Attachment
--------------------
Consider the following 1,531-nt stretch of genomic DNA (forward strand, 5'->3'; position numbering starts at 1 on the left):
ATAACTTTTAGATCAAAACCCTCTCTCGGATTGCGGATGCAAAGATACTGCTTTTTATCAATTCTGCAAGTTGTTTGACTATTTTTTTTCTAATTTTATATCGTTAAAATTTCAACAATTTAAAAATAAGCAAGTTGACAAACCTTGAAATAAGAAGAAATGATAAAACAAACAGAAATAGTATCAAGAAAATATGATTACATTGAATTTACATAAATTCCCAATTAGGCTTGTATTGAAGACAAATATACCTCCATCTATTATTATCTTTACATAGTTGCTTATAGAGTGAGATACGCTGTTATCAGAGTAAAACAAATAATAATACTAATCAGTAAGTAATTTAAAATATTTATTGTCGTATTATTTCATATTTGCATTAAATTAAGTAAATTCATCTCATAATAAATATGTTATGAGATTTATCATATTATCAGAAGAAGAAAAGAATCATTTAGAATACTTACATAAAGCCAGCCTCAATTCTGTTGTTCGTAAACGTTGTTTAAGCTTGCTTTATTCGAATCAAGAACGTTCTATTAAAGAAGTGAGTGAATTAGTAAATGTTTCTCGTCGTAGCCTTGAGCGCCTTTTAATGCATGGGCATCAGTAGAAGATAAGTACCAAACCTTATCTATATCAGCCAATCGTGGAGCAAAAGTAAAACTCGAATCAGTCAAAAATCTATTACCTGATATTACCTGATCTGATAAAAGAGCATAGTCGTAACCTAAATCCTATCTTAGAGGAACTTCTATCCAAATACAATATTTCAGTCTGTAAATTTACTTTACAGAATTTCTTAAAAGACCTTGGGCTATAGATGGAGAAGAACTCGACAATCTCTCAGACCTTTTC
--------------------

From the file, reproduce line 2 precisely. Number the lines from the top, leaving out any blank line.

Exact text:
ATAACTTTTAGATCAAAACCCTCTCTCGGATTGCGGATGCAAAGATACTGCTTTTTATCAATTCTGCAAGTTGTTTGACTATTTTTTTTCTAATTTTATATCGTTAAAATTTCAACAATTTAAAAATAAGCAAGTTGACAAACCTTGAAATAAGAAGAAATGATAAAACAAACAGAAATAGTATCAAGAAAATATGATTACATTGAATTTACATAAATTCCCAATTAGGCTTGTATTGAAGACAAATATACCTCCATCTATTATTATCTTTACATAGTTGCTTATAGAGTGAGATACGCTGTTATCAGAGTAAAACAAATAATAATACTAATCAGTAAGTAATTTAAAATATTTATTGTCGTATTATTTCATATTTGCATTAAATTAAGTAAATTCATCTCATAATAAATATGTTATGAGATTTATCATATTATCAGAAGAAGAAAAGAATCATTTAGAATACTTACATAAAGCCAGCCTCAATTCTGTTGTTCGTAAACGTTGTTTAAGCTTGCTTTATTCGAATCAAGAACGTTCTATTAAAGAAGTGAGTGAATTAGTAAATGTTTCTCGTCGTAGCCTTGAGCGCCTTTTAATGCATGGGCATCAGTAGAAGATAAGTACCAAACCTTATCTATATCAGCCAATCGTGGAGCAAAAGTAAAACTCGAATCAGTCAAAAATCTATTACCTGATATTACCTGATCTGATAAAAGAGCATAGTCGTAACCTAAATCCTATCTTAGAGGAACTTCTATCCAAATACAATATTTCAGTCTGTAAATTTACTTTACAGAATTTCTTAAAAGACCTTGGGCTATAGATGGAGAAGAACTCGACAATCTCTCAGACCTTTTC